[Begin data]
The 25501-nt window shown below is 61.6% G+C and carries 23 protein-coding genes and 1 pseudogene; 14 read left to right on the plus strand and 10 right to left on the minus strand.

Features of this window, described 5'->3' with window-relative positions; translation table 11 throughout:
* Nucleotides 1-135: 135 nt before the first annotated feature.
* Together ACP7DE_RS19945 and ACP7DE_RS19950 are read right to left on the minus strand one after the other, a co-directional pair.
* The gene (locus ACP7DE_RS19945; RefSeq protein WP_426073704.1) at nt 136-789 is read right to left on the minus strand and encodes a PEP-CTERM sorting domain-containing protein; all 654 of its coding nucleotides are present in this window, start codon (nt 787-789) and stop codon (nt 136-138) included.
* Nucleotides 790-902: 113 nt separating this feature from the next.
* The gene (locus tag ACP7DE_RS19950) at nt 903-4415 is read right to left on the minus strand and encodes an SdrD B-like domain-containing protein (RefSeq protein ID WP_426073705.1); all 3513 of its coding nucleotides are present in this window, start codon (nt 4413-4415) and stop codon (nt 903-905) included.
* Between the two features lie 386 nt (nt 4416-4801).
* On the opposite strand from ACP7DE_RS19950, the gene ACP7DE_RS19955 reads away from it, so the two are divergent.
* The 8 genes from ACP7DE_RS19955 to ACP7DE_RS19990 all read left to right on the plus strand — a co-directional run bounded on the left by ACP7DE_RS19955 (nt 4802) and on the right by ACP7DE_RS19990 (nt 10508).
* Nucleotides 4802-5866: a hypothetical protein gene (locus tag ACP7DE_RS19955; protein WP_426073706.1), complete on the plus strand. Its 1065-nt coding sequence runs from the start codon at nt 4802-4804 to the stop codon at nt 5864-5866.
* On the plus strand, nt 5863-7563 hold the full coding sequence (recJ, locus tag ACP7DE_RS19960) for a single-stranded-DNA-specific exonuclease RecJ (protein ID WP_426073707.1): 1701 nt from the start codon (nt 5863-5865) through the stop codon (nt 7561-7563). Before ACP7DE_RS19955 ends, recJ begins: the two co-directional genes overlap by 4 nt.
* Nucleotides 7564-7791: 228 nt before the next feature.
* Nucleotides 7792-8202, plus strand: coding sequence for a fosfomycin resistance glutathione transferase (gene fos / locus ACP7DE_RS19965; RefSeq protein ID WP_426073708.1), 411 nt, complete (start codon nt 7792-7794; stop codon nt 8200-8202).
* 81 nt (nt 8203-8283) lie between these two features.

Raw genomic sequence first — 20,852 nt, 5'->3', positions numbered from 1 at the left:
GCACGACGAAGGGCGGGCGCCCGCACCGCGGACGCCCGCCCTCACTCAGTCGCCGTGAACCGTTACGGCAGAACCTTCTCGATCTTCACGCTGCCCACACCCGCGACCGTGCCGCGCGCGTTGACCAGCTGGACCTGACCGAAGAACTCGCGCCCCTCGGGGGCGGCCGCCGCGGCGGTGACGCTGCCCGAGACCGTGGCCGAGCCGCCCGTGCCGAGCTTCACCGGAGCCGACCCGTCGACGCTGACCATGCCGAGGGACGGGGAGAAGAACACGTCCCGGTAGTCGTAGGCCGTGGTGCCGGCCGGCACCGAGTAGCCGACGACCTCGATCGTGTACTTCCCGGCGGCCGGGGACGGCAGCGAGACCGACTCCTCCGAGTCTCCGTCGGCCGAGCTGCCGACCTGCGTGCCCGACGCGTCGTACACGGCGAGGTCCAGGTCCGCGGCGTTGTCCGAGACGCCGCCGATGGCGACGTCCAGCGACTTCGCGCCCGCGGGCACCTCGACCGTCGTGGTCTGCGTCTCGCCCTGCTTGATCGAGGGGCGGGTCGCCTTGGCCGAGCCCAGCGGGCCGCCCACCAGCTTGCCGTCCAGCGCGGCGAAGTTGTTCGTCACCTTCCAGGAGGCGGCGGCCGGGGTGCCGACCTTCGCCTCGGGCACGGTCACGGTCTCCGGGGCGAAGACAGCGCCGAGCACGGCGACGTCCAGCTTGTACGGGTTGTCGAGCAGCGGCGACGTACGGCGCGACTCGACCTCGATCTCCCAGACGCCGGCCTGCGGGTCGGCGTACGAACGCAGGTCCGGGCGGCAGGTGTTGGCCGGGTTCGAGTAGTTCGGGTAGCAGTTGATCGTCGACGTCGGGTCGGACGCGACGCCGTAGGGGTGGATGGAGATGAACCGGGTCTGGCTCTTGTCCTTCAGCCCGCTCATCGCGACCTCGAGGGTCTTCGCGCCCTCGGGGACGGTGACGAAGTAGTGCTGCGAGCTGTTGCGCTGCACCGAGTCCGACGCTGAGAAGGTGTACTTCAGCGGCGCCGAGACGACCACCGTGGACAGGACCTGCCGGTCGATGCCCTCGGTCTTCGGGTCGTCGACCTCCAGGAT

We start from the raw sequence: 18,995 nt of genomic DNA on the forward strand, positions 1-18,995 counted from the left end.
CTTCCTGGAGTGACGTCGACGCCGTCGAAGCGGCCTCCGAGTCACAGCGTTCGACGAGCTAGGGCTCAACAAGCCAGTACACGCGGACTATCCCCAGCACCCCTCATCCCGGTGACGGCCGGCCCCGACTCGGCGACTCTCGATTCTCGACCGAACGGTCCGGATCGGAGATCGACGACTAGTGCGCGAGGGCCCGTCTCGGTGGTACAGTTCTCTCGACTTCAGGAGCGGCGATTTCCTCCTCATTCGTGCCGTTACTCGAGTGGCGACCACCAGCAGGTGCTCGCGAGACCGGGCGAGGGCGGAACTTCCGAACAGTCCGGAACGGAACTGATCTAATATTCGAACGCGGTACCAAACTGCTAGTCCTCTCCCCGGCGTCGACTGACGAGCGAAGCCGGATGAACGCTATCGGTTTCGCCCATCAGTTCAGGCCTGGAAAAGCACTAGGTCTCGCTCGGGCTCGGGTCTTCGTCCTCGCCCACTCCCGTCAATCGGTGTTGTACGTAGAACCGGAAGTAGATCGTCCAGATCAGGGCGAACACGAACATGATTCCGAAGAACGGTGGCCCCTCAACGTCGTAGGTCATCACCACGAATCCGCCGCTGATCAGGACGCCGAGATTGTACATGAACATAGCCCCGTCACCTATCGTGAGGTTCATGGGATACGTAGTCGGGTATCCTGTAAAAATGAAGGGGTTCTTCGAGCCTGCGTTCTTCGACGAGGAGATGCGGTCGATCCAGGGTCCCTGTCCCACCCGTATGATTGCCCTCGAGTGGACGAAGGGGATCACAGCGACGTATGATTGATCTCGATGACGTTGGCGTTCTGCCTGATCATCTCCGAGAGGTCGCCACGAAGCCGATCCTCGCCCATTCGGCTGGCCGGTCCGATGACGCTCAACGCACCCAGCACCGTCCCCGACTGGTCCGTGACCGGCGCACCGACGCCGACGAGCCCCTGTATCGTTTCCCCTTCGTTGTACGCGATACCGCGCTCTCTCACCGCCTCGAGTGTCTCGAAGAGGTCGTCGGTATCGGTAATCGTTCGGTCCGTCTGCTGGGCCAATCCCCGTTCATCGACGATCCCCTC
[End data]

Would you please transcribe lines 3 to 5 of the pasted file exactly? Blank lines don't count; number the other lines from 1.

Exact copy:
* Nucleotides 1-135: 135 nt before the first annotated feature.
* Together ACP7DE_RS19945 and ACP7DE_RS19950 are read right to left on the minus strand one after the other, a co-directional pair.
* The gene (locus ACP7DE_RS19945; RefSeq protein WP_426073704.1) at nt 136-789 is read right to left on the minus strand and encodes a PEP-CTERM sorting domain-containing protein; all 654 of its coding nucleotides are present in this window, start codon (nt 787-789) and stop codon (nt 136-138) included.